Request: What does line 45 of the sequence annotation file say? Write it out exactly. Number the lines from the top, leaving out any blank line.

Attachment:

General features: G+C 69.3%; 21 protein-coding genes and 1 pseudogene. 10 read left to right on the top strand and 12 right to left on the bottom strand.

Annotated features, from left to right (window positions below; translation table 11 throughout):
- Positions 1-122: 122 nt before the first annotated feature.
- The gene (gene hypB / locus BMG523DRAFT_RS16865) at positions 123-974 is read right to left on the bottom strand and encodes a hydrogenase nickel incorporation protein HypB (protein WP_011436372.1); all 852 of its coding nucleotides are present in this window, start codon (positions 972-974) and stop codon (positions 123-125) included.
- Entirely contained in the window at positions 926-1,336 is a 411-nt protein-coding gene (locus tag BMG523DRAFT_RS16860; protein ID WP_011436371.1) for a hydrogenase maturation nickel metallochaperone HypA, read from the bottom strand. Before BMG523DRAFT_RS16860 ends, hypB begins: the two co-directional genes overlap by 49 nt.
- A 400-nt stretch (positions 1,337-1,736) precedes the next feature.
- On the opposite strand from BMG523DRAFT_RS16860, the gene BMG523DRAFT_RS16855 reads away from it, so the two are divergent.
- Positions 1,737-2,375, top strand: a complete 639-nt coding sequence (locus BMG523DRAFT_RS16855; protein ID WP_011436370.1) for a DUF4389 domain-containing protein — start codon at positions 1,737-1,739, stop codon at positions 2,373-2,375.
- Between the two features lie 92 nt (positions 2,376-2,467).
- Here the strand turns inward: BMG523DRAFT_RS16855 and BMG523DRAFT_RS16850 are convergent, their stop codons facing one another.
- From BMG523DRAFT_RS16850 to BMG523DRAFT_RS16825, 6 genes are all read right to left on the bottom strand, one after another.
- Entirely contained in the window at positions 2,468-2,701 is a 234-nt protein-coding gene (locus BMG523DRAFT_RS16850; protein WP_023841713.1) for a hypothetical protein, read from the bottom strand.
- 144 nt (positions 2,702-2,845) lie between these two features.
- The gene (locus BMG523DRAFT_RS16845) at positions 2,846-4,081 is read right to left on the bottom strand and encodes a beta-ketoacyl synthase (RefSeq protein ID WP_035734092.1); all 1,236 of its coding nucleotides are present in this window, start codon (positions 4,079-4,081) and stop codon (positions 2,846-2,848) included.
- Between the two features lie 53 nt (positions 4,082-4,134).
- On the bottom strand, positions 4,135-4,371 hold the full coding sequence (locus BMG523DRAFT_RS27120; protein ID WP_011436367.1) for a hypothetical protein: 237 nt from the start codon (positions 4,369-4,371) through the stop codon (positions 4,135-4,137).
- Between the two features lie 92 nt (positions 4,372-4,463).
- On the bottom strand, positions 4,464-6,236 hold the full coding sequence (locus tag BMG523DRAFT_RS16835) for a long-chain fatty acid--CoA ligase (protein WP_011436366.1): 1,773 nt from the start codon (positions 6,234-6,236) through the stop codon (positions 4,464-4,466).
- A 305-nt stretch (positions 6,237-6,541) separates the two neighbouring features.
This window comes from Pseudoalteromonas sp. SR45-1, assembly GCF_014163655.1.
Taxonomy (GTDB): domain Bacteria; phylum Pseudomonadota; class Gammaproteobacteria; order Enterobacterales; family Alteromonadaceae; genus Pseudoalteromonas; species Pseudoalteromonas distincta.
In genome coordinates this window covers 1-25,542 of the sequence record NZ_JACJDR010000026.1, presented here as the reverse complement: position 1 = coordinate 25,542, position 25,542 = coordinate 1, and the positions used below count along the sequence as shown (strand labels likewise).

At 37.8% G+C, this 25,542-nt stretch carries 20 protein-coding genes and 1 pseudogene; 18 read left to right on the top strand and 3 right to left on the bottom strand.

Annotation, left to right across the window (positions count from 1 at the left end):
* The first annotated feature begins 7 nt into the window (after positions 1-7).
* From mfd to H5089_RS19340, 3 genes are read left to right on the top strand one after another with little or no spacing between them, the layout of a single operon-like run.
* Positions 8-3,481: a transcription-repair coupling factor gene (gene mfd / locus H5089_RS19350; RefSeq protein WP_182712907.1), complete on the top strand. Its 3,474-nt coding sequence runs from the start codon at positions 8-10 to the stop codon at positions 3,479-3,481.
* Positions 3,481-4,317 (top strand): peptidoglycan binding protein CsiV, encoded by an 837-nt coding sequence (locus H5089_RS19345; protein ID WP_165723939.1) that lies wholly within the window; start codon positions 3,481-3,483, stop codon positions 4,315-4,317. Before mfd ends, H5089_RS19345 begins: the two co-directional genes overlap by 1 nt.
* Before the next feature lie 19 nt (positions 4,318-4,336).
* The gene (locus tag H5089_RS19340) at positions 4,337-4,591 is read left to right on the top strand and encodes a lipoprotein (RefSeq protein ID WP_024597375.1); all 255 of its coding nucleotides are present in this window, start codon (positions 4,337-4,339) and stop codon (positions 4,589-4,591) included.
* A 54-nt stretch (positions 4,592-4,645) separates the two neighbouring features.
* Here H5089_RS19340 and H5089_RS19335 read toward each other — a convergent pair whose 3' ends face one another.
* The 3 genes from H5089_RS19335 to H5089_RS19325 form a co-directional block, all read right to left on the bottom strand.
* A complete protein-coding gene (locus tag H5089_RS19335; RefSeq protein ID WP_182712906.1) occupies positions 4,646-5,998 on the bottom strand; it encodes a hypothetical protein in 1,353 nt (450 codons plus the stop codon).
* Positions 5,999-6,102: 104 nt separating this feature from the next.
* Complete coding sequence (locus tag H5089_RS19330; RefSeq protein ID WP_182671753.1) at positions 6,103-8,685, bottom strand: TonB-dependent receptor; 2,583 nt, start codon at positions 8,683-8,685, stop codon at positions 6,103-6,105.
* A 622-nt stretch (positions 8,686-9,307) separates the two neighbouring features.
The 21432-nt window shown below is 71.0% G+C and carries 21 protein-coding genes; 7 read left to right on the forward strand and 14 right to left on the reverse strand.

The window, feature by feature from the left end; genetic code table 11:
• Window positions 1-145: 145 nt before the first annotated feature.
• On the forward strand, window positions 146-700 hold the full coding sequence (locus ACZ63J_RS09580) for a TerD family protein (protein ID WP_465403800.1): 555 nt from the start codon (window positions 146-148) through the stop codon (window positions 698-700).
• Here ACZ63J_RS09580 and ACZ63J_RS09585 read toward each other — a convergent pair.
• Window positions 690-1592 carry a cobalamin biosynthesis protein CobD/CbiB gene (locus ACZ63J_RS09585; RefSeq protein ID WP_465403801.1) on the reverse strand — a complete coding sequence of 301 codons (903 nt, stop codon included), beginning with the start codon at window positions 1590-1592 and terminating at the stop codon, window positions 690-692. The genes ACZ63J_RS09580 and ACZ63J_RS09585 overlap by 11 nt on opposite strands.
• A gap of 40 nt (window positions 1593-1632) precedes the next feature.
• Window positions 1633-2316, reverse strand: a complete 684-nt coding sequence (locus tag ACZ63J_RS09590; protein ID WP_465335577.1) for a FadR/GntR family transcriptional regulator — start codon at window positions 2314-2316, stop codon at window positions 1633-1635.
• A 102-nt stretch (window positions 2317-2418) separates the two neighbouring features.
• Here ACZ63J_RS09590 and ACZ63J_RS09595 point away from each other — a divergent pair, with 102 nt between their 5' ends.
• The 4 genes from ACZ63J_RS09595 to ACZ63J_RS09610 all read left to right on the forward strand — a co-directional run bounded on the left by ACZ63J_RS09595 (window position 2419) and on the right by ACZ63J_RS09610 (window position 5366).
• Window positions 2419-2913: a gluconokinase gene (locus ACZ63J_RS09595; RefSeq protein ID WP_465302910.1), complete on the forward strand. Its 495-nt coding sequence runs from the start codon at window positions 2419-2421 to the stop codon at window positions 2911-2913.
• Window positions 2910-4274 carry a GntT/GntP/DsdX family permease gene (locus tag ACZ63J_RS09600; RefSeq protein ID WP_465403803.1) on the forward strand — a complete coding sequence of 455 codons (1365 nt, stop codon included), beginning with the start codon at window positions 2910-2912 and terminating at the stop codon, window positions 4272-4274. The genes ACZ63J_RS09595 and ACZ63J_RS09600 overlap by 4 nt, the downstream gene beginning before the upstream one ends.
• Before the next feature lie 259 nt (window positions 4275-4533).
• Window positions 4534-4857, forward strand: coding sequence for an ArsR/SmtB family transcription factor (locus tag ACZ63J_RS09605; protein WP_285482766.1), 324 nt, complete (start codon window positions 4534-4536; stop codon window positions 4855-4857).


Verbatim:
• Window positions 1633-2316, reverse strand: a complete 684-nt coding sequence (locus tag ACZ63J_RS09590; protein ID WP_465335577.1) for a FadR/GntR family transcriptional regulator — start codon at window positions 2314-2316, stop codon at window positions 1633-1635.